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How’s this for the saddest sentence one could construct in modern American life?: Larry King interviewed Jon Huntsman on Ora.tv yesterday. You know … sweeps season and all.
The interview, conducted in the break room of King’s rest home, is an awkward affair to watch, especially because King is drinking from a coffee mug with his own silhouette on it, an act with implications too profoundly Freudian to contemplate. Huntsman — sporting an electric blue tie, hair perfectly coiffed — casts the same image you may remember from the 2012 election: guy at the Newport Beach Starbucks who holds up the line with questions about how their soy milk is sourced.
So how does a discussion between a man whose interview style seems to be an elaborate, Andy Kaufmanesque practical joke and a washed up politician whose biggest moment on the presidential stage was dropping an awkward, “Dad, please leave us alone,” Nirvana reference at a debate generate headlines? With former Governor/Ambassador/Prog Rocker Huntsman’s announcement that he’s “open” to another presidential run. If you’re now in the market for a fainting couch, you can get a reasonable deal at Amazon.
I don’t know what being “open” means. I’m open to a weekend getaway on a catamaran with Kate Hudson. For Huntsman, as for me, I’m not sure that receptivity is the highest hurdle to clear.
This is where it gets cute:
Huntsman said, “I’m open, but here’s the deal: You have to be able to create a pathway from point A to point B. I can tell you how I’d get to the finish line from Super Tuesday, but I can’t tell you how I get through those early primary states, having been there and done that once before.”
Translation: I’d have to figure out how to get past the voters who’ve already revealed their contempt for me and go straight to those who haven’t yet had the chance.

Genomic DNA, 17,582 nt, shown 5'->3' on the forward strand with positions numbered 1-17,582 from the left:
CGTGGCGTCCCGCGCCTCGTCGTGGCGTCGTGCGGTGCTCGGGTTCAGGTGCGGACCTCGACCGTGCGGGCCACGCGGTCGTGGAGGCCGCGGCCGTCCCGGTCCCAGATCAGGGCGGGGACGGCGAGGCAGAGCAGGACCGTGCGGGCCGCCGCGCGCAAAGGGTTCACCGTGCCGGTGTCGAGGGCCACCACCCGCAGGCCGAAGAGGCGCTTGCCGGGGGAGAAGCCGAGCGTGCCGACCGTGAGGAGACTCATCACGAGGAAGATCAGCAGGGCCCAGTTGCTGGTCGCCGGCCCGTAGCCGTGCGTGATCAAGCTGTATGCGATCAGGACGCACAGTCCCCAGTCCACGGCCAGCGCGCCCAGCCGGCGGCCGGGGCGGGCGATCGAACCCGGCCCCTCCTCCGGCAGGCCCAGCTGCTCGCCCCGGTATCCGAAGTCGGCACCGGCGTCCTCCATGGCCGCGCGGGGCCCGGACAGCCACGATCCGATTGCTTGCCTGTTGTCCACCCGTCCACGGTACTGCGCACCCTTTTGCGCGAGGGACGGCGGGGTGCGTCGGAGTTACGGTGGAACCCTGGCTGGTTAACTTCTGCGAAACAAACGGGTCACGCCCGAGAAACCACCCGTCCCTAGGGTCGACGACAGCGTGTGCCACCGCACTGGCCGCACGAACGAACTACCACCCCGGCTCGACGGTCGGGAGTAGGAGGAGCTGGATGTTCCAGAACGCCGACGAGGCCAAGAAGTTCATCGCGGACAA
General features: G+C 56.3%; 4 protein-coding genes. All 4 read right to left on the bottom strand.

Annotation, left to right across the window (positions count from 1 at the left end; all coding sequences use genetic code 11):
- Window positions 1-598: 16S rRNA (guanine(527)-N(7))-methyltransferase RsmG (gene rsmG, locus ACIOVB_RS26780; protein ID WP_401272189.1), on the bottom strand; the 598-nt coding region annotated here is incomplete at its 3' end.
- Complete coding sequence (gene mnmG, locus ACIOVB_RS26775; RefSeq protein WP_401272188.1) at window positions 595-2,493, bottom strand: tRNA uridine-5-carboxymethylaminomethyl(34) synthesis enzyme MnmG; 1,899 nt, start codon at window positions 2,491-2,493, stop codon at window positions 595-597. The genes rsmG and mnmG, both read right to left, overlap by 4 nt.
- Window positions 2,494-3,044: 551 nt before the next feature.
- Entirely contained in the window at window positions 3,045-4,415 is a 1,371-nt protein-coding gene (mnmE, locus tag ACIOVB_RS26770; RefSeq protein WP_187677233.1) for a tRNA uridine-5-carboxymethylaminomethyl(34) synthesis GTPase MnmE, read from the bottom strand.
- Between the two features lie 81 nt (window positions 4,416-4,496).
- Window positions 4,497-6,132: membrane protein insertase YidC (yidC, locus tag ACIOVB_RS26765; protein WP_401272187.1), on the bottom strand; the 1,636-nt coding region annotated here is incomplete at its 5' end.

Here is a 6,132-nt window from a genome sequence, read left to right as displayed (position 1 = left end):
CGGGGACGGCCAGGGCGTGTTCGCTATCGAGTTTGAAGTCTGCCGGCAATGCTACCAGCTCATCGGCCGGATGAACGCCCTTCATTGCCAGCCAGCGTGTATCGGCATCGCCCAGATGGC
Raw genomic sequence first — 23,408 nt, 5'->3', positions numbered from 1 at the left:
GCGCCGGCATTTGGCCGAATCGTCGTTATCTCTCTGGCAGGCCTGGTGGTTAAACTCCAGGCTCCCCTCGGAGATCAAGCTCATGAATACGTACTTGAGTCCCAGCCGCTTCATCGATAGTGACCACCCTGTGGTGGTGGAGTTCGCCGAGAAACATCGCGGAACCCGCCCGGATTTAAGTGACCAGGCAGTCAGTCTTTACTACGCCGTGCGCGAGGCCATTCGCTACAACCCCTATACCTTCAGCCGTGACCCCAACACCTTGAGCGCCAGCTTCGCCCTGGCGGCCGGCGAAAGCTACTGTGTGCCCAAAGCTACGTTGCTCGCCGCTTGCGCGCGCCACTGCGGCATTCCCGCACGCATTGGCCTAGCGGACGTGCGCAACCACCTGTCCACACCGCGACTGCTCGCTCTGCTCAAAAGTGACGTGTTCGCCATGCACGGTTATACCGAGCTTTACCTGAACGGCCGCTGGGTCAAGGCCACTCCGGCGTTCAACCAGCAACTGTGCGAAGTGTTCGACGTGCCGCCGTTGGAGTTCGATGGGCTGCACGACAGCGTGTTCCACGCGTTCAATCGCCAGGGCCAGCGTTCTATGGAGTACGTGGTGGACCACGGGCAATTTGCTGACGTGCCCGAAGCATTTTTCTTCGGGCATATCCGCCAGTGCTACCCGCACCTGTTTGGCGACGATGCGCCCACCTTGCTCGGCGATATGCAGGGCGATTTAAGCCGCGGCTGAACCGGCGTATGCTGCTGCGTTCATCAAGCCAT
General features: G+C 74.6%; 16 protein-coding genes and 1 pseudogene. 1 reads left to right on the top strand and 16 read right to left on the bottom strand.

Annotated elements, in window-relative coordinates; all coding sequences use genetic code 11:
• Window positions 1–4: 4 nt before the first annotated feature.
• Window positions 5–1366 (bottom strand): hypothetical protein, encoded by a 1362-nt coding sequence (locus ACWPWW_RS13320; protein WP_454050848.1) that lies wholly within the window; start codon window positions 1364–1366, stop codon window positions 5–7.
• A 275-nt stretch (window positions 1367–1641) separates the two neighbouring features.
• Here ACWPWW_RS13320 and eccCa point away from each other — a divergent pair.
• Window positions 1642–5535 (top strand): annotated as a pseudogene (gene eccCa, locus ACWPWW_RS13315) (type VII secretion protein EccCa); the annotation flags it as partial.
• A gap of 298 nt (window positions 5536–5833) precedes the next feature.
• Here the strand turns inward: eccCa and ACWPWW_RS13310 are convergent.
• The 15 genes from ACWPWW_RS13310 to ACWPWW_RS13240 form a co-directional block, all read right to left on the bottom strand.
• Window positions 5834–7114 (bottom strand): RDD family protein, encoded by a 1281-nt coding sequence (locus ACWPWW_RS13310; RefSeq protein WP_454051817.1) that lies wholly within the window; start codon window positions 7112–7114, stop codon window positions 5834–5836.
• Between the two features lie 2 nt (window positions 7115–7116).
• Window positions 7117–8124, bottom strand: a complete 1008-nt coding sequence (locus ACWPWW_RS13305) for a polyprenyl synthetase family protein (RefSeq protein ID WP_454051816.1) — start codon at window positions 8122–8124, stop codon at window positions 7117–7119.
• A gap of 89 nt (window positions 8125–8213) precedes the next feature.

Now, I know what you’re thinking: why bother wasting the attention on a marginal figure like Huntsman? Partially it’s because he’s the kind of public figure — vain, shallow, pretentious — who could always use a good dressing down (the Latin term for this principle is “Sic Semper Douchebag”). Partially, though, it’s because I hope other Republican politicians see him as a cautionary tale.
Jon Huntsman didn’t fail to get any traction during the 2012 campaign because he was a moderate. We nominated Mitt Romney, after all. He failed to connect because it was obvious that he held his own party in contempt.
There’s a difference between trying to nudge your partisan kin on a few issues and taking them to task as a matter of sport. If you’re wondering where the line is, it’s somewhere before you start blaming your failures in the primaries on the fact that people who “work for a living” don’t make up the base. Also, if you’re a Republican politician who’s tempted to make arguments about evolution one of the centerpieces of your campaign, look in the mirror and realize this: you are not in the business of running for president. You are in the business of filling out Slate’s editorial calendar.
You can be a conservative. You can be a moderate. But don’t be the guy who’s ashamed of his own people. You may just end up drinking out of a mug with Larry King’s silhouette on it.Published in